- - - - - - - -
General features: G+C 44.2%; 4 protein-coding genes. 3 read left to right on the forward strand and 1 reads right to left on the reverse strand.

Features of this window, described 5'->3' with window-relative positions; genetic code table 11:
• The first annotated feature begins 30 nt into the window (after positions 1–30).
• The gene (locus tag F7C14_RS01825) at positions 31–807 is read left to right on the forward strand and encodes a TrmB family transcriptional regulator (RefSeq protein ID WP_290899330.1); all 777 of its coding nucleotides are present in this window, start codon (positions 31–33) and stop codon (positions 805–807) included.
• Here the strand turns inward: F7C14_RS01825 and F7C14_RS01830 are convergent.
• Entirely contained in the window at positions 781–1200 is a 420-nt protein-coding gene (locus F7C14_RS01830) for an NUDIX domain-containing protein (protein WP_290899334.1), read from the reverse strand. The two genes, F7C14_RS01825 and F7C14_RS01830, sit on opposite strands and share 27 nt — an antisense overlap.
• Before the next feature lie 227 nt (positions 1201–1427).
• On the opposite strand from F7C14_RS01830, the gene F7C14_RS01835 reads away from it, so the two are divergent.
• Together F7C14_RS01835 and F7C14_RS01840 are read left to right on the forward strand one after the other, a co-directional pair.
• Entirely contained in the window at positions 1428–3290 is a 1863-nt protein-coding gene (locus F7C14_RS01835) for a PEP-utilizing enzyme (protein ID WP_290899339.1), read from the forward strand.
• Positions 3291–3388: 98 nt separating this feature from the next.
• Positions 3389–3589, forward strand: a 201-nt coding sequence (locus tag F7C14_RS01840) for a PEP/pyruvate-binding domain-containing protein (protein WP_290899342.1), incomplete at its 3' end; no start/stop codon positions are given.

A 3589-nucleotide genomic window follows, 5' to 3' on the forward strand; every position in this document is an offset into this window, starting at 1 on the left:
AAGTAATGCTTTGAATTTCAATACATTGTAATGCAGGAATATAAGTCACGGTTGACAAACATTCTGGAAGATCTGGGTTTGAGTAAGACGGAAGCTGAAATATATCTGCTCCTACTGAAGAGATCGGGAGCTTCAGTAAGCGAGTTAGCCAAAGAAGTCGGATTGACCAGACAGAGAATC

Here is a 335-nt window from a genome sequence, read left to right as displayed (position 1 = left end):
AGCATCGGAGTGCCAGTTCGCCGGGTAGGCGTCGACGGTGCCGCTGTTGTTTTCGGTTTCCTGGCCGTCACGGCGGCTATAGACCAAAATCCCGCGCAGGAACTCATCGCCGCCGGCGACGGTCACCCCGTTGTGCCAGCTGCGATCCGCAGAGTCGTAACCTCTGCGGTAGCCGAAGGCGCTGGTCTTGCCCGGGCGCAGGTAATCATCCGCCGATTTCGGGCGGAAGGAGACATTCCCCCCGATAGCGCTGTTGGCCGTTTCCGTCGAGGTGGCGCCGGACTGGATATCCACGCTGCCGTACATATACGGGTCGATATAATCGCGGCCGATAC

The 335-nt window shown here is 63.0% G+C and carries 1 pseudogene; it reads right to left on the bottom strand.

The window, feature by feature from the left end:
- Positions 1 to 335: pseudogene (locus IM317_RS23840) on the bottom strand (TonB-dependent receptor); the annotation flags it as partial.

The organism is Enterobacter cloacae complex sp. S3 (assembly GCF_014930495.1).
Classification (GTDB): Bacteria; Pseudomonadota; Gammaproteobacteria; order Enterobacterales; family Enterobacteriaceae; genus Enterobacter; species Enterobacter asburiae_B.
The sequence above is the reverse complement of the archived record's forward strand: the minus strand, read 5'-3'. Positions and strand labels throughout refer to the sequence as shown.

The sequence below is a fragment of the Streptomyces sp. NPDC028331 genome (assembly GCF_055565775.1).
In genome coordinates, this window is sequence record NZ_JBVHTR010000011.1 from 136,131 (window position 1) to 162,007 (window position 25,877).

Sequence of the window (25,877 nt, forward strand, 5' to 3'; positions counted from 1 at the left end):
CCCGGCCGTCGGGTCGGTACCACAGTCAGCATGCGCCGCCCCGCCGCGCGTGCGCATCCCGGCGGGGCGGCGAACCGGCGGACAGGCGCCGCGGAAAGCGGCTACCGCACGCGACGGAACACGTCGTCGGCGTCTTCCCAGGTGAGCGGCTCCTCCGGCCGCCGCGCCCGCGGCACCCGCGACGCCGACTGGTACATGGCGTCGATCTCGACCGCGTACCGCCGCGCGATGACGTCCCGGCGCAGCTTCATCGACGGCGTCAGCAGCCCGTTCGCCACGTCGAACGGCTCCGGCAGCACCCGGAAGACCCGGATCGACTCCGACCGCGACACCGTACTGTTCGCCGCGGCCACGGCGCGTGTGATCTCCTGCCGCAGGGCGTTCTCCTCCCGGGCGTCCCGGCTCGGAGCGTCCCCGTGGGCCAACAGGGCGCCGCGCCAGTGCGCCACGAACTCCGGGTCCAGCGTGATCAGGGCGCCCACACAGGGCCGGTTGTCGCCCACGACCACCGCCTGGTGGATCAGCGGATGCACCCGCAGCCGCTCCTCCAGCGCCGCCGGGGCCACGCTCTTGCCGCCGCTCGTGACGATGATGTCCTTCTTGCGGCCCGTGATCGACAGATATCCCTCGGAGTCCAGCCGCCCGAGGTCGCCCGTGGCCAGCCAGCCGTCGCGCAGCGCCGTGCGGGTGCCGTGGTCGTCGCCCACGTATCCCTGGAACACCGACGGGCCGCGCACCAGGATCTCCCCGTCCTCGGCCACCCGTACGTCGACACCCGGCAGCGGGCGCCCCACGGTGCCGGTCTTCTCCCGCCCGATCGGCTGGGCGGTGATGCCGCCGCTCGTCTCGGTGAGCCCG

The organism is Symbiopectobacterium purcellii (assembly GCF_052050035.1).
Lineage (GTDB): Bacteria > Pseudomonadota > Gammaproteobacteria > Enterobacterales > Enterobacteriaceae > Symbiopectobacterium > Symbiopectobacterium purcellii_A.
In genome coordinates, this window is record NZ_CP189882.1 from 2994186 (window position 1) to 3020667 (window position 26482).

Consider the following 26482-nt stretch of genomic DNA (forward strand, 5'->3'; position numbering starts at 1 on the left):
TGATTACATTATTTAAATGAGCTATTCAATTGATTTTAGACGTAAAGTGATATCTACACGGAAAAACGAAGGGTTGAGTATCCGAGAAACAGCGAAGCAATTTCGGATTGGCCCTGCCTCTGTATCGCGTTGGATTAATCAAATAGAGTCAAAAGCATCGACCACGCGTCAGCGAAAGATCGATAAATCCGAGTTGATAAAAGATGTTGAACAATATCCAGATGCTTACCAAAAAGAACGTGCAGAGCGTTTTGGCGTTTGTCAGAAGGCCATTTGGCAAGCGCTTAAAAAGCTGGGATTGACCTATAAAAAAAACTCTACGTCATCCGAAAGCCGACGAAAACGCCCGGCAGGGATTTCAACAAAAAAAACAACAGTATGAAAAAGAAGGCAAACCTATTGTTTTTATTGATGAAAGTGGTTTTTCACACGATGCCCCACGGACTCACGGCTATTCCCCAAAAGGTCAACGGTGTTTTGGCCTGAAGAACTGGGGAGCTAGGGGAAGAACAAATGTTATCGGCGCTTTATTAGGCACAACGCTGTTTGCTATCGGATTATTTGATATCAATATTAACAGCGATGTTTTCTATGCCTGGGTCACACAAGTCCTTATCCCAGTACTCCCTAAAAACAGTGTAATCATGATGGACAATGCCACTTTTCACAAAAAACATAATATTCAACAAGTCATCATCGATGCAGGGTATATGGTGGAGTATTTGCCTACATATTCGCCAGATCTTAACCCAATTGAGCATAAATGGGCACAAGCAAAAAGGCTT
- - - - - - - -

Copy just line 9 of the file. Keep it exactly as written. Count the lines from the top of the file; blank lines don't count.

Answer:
• Together F7C14_RS01835 and F7C14_RS01840 are read left to right on the forward strand one after the other, a co-directional pair.